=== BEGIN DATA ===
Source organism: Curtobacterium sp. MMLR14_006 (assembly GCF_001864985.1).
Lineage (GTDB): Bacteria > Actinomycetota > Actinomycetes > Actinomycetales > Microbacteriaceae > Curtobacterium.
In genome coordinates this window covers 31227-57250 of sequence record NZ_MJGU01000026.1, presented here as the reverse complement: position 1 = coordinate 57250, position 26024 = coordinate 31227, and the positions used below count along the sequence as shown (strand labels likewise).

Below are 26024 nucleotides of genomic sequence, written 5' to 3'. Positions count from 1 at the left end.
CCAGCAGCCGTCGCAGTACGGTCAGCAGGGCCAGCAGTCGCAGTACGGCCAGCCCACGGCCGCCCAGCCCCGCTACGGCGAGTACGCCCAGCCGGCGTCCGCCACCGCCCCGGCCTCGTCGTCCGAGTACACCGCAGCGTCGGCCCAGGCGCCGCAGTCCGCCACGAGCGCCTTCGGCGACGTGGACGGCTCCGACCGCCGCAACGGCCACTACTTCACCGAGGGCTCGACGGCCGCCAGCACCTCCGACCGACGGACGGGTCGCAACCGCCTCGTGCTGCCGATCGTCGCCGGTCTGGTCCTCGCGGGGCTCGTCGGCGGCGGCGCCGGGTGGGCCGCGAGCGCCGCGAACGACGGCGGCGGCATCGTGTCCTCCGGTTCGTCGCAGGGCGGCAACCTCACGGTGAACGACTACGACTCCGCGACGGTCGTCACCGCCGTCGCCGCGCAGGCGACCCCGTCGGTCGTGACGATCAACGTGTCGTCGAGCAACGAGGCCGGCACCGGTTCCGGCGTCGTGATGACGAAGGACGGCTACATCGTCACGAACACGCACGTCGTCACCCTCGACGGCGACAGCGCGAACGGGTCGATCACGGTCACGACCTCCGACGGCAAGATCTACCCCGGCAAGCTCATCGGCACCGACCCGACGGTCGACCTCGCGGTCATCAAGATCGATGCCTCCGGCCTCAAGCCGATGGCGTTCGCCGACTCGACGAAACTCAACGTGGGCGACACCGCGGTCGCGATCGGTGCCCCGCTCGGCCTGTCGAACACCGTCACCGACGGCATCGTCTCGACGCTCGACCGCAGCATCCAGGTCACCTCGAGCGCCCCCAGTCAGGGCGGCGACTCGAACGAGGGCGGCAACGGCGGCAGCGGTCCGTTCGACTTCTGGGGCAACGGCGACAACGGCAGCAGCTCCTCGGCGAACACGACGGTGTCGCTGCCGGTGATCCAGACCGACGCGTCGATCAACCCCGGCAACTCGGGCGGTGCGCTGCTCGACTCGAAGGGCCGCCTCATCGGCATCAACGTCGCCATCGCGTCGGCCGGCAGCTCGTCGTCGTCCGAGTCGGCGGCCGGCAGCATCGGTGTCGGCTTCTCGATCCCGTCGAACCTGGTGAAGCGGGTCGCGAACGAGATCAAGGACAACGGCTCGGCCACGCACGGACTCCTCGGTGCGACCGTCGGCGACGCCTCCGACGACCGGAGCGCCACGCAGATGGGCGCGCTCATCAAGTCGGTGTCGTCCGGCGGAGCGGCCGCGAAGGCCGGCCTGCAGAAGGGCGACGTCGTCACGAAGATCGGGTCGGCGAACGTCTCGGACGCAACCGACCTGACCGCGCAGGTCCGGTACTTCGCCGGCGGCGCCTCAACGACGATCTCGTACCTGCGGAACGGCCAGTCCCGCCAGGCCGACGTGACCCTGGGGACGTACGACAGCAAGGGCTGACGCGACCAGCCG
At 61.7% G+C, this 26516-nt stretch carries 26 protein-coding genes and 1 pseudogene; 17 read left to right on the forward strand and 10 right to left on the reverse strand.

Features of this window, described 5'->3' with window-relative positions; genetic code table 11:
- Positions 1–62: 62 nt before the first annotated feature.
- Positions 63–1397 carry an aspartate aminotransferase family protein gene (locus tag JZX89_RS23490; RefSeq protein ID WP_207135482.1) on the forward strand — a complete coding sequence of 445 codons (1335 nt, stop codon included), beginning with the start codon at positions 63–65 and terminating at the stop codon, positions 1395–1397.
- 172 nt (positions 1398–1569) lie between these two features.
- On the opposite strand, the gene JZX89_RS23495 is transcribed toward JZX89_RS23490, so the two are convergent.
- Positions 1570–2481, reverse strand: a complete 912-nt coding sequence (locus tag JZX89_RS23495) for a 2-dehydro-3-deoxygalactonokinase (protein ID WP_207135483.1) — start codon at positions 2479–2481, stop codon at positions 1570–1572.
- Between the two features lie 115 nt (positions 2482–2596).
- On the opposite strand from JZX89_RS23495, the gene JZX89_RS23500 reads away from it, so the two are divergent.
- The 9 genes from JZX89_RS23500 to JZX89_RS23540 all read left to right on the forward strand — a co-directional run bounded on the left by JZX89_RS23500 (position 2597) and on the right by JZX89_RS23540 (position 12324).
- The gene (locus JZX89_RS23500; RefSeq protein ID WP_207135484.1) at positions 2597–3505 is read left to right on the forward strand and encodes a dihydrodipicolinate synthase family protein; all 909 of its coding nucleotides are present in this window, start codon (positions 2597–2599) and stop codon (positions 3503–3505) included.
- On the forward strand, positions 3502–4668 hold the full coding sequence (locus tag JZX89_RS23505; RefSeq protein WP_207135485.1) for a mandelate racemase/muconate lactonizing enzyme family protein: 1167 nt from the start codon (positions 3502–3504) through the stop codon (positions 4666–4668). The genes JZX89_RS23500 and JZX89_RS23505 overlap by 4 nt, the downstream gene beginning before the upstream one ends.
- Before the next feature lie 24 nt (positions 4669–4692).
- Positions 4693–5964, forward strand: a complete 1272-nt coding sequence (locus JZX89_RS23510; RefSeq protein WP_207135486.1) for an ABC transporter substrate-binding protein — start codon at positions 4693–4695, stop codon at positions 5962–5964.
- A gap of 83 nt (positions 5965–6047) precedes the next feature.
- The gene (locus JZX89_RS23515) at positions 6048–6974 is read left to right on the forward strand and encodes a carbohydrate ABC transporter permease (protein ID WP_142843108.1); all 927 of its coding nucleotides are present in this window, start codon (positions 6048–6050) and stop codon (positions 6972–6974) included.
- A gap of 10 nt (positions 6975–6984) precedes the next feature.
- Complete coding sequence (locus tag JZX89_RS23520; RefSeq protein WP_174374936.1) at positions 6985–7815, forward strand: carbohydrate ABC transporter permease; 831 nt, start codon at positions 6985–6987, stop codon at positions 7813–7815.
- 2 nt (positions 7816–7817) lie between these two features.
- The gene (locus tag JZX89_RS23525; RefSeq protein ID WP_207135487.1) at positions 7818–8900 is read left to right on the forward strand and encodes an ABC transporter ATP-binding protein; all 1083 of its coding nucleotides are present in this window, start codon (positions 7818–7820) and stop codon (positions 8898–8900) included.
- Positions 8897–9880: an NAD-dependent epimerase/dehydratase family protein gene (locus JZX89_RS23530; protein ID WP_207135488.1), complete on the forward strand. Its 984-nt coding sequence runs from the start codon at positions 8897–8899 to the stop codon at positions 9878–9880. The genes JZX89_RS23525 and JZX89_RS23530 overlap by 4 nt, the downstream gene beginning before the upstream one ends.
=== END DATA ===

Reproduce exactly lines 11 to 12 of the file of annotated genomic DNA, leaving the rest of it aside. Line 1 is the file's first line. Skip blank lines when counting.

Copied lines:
- On the opposite strand, the gene JZX89_RS23495 is transcribed toward JZX89_RS23490, so the two are convergent.
- Positions 1570–2481, reverse strand: a complete 912-nt coding sequence (locus tag JZX89_RS23495) for a 2-dehydro-3-deoxygalactonokinase (protein ID WP_207135483.1) — start codon at positions 2479–2481, stop codon at positions 1570–1572.